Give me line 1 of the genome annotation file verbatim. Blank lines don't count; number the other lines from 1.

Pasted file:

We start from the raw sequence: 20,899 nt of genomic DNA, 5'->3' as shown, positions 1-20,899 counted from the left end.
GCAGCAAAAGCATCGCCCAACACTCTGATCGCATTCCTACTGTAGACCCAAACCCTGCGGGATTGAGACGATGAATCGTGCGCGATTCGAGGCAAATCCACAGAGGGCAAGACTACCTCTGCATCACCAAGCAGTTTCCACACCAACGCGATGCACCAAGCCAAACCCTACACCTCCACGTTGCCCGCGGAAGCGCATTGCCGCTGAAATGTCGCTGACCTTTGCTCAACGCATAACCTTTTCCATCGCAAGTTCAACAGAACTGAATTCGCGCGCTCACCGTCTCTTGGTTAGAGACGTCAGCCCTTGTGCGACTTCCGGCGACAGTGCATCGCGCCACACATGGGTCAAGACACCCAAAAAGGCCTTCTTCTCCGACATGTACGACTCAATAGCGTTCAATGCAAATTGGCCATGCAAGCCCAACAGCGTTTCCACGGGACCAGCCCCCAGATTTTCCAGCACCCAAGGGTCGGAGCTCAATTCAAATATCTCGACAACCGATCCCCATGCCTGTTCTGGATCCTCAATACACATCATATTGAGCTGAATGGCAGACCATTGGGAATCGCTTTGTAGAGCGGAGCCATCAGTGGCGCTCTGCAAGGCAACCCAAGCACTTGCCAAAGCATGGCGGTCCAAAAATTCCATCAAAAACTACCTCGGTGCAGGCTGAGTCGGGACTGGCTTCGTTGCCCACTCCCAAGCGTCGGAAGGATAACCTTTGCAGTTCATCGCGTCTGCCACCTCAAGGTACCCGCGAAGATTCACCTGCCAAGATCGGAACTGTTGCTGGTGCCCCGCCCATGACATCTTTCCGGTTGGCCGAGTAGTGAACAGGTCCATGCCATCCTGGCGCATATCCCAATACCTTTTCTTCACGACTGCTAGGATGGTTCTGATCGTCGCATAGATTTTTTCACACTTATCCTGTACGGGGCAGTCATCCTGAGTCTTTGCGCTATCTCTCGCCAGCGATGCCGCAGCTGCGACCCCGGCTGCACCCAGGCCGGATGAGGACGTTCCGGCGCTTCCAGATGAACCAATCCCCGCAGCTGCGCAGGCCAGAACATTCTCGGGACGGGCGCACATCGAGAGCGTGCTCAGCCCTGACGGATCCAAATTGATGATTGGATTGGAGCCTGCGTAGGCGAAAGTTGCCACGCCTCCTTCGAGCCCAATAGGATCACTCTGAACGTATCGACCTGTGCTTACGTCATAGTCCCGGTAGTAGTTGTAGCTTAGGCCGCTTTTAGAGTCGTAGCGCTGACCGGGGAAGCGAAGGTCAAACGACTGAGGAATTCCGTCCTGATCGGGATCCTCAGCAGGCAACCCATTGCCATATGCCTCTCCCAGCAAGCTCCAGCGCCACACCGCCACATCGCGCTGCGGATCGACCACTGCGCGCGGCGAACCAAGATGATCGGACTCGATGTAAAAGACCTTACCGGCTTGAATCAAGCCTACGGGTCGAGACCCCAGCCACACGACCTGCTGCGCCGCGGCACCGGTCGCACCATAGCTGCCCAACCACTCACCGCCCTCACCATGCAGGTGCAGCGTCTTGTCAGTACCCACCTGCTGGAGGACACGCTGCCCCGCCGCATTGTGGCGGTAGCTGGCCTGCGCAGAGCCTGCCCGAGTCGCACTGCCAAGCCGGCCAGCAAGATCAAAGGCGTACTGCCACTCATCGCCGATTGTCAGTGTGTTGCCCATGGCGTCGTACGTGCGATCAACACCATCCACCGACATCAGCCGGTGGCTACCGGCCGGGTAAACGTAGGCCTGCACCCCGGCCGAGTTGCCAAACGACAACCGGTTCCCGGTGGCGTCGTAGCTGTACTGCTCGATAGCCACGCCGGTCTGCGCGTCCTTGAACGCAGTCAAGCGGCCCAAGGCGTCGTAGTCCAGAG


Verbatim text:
We start from the raw sequence: 20,899 nt of genomic DNA, 5'->3' as shown, positions 1-20,899 counted from the left end.